Turning to “the law that exists today[,]” the Fifth Circuit reviewed opinions from “[o]ther circuits [that] have insisted on a return to the bankruptcy court whose discharge order created the injunction[,] [including the Eleventh Circuit, which] has held that only the bankruptcy court issuing the discharge has jurisdiction to enforce the injunction through contempt.”

Although not willing to go as far as the Eleventh Circuit, the Fifth Circuit “adopt[ed] the language of the Second Circuit that returning to the issuing bankruptcy court to enforce an injunction is required at least in order to uphold ‘respect for judicial process[,]’ concluding that …[t]he bankruptcy court erred in holding that it could address contempt for violations of injunctions arising from discharges by bankruptcy courts in other districts.”

Because “the bankruptcy court did not reach the issue of certification of a class,” the Court warned “that because of the limitation on enforcement we have just identified, and indeed because we are aware of no prior certification of a class that includes debtors whose discharges were entered by bankruptcy courts in other districts, certifying such a class would be highly dubious.”

The Court also left “for the court on remand the separate issue … of whether that court has authority to enforce the injunctions arising from discharges entered by any bankruptcy court in the same judicial district.”

Turning to the issue of whether the subject loans were dischargeable, the Court examined the language of 11 U.S.C. § 523(a), which excepts from discharge certain educational loans “unless excepting such debt from discharge … would impose an undue hardship on the debtor and the debtor’s dependents[.]” It then discussed “some of the prior statutory language that the current statute has replaced or supplemented” before concluding that “[t]he loans at issue here, though obtained in order to pay expenses of education, do not qualify as ‘an obligation to repay funds received as an educational benefit, scholarship, or stipend’ [under subsection 523(a)(8)(A)(ii)] because their repayment was unconditional. They therefore are dischargeable.”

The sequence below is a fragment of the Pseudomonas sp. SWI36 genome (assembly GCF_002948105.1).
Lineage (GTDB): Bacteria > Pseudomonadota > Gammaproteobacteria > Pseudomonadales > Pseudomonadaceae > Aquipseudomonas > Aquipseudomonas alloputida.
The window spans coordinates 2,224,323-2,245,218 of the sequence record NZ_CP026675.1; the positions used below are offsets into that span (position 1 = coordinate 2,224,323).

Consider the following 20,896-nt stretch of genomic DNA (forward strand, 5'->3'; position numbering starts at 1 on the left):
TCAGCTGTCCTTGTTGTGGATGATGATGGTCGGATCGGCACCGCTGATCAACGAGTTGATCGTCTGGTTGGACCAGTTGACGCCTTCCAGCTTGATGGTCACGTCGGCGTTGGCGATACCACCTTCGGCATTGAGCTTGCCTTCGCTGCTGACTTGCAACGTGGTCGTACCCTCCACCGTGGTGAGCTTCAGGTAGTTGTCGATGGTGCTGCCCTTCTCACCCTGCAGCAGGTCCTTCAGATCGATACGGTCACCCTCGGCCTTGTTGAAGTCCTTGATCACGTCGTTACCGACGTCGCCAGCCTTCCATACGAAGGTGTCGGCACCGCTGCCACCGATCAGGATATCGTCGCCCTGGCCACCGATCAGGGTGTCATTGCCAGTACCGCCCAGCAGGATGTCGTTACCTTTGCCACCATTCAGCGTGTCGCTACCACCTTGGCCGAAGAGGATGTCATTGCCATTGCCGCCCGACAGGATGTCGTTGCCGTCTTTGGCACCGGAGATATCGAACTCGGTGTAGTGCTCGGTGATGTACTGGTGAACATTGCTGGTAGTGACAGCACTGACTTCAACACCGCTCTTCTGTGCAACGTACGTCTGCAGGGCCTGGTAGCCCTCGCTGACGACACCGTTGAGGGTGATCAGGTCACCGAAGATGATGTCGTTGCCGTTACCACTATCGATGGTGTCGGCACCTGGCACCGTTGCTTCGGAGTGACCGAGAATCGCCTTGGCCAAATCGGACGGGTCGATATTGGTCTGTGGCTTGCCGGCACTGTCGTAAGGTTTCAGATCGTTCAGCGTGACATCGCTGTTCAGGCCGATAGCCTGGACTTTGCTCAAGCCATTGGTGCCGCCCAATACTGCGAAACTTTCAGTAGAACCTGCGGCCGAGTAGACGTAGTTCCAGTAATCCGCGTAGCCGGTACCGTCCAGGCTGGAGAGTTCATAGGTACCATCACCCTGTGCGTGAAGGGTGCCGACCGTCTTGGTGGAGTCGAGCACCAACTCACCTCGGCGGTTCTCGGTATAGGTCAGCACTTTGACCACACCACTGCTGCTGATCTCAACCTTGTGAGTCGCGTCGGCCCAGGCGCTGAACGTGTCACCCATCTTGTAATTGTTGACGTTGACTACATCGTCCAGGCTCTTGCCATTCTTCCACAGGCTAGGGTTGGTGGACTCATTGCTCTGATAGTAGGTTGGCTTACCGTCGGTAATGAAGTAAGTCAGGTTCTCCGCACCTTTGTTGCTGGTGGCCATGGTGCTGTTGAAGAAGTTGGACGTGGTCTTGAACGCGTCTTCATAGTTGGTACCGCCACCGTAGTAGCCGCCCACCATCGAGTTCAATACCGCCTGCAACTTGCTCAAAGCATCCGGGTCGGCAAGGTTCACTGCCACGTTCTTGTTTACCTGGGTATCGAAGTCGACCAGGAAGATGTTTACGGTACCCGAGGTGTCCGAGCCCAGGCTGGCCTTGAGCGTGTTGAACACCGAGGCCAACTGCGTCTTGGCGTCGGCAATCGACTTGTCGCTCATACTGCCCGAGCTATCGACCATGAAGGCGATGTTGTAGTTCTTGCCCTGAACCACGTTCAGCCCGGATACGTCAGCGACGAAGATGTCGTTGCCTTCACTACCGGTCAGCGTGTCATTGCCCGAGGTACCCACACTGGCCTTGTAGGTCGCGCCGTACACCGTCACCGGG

Accordingly, the Fifth Circuit reversed “the bankruptcy court’s determination that it has authority to enforce a discharge injunction entered by a different district’s bankruptcy court[,] … [affirmed] the determination that loans such as those in issue here are dischargeable” and remanded the case to the bankruptcy court.

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Hector Lora has substantial experience in all phases of complex commercial litigation, including motion practice, written discovery, depositions, mediations, bench and jury trials, and appellate practice. For more than a decade, his practice has focused extensively on the defense of civil enforcement actions filed by the FTC, as well as real estate litigation, and contested mortgage and condominium lien foreclosures and foreclosure of security interests under UCC Article 9. Hector also has substantial experience in advising a variety of types of businesses regarding their compliance with applicable federal and state laws, including the Federal Trade Commission Act, the Telephone Consumer Protection Act, the Telemarketing and Consumer Fraud and Abuse Prevention Act, the Telemarketing Sales Rule, the Controlling the Assault of Nonsolicited Pornography and Marketing Act of 2003, and Florida laws governing telephone solicitation and communication. Hector received his Juris Doctor from the Georgetown University Law Center, and his undergraduate degree with honors from the University of Florida.